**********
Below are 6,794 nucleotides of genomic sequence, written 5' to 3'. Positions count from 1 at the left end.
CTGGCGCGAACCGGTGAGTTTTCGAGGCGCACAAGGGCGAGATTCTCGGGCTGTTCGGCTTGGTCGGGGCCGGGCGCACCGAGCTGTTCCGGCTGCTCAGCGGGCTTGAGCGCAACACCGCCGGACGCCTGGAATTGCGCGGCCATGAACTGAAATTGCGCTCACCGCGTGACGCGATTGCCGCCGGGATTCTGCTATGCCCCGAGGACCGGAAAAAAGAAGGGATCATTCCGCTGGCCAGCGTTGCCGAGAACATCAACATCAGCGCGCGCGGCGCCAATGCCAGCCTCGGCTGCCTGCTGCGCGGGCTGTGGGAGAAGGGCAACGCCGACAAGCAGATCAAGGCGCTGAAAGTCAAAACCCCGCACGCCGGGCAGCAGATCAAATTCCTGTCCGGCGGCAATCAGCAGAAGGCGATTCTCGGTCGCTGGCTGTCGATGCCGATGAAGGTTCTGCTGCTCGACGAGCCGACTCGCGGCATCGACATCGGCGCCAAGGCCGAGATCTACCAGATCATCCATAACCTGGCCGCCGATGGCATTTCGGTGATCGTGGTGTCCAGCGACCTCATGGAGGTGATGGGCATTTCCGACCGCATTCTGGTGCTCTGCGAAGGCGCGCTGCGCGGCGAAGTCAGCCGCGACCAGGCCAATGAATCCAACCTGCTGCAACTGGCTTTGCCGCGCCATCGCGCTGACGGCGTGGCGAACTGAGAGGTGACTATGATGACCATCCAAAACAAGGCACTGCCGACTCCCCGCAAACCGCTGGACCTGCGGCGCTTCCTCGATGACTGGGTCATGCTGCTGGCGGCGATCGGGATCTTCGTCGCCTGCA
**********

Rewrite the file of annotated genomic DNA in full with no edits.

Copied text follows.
Below are 6,794 nucleotides of genomic sequence, written 5' to 3'. Positions count from 1 at the left end.
CTGGCGCGAACCGGTGAGTTTTCGAGGCGCACAAGGGCGAGATTCTCGGGCTGTTCGGCTTGGTCGGGGCCGGGCGCACCGAGCTGTTCCGGCTGCTCAGCGGGCTTGAGCGCAACACCGCCGGACGCCTGGAATTGCGCGGCCATGAACTGAAATTGCGCTCACCGCGTGACGCGATTGCCGCCGGGATTCTGCTATGCCCCGAGGACCGGAAAAAAGAAGGGATCATTCCGCTGGCCAGCGTTGCCGAGAACATCAACATCAGCGCGCGCGGCGCCAATGCCAGCCTCGGCTGCCTGCTGCGCGGGCTGTGGGAGAAGGGCAACGCCGACAAGCAGATCAAGGCGCTGAAAGTCAAAACCCCGCACGCCGGGCAGCAGATCAAATTCCTGTCCGGCGGCAATCAGCAGAAGGCGATTCTCGGTCGCTGGCTGTCGATGCCGATGAAGGTTCTGCTGCTCGACGAGCCGACTCGCGGCATCGACATCGGCGCCAAGGCCGAGATCTACCAGATCATCCATAACCTGGCCGCCGATGGCATTTCGGTGATCGTGGTGTCCAGCGACCTCATGGAGGTGATGGGCATTTCCGACCGCATTCTGGTGCTCTGCGAAGGCGCGCTGCGCGGCGAAGTCAGCCGCGACCAGGCCAATGAATCCAACCTGCTGCAACTGGCTTTGCCGCGCCATCGCGCTGACGGCGTGGCGAACTGAGAGGTGACTATGATGACCATCCAAAACAAGGCACTGCCGACTCCCCGCAAACCGCTGGACCTGCGGCGCTTCCTCGATGACTGGGTCATGCTGCTGGCGGCGATCGGGATCTTCGTCGCCTGCA